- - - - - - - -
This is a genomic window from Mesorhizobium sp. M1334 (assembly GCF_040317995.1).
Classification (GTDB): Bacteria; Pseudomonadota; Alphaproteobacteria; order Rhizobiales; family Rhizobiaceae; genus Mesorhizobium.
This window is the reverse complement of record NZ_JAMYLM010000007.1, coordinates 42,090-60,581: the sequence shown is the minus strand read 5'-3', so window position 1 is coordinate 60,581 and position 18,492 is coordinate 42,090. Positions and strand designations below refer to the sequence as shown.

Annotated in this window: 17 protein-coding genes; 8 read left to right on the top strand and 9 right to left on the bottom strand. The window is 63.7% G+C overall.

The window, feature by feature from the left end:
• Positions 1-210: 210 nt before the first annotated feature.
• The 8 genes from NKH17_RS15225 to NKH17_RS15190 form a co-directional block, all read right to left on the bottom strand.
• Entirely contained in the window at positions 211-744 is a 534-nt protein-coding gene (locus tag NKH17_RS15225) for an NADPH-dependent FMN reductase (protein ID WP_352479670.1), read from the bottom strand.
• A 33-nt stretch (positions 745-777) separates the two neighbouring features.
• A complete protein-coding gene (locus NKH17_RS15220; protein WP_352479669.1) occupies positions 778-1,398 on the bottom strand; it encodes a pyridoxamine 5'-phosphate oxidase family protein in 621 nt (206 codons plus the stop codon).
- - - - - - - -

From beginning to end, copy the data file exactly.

This is a genomic window from Mesorhizobium sp. M1334 (assembly GCF_040317995.1).
Classification (GTDB): Bacteria; Pseudomonadota; Alphaproteobacteria; order Rhizobiales; family Rhizobiaceae; genus Mesorhizobium.
This window is the reverse complement of record NZ_JAMYLM010000007.1, coordinates 42,090-60,581: the sequence shown is the minus strand read 5'-3', so window position 1 is coordinate 60,581 and position 18,492 is coordinate 42,090. Positions and strand designations below refer to the sequence as shown.

Annotated in this window: 17 protein-coding genes; 8 read left to right on the top strand and 9 right to left on the bottom strand. The window is 63.7% G+C overall.

The window, feature by feature from the left end:
• Positions 1-210: 210 nt before the first annotated feature.
• The 8 genes from NKH17_RS15225 to NKH17_RS15190 form a co-directional block, all read right to left on the bottom strand.
• Entirely contained in the window at positions 211-744 is a 534-nt protein-coding gene (locus tag NKH17_RS15225) for an NADPH-dependent FMN reductase (protein ID WP_352479670.1), read from the bottom strand.
• A 33-nt stretch (positions 745-777) separates the two neighbouring features.
• A complete protein-coding gene (locus NKH17_RS15220; protein WP_352479669.1) occupies positions 778-1,398 on the bottom strand; it encodes a pyridoxamine 5'-phosphate oxidase family protein in 621 nt (206 codons plus the stop codon).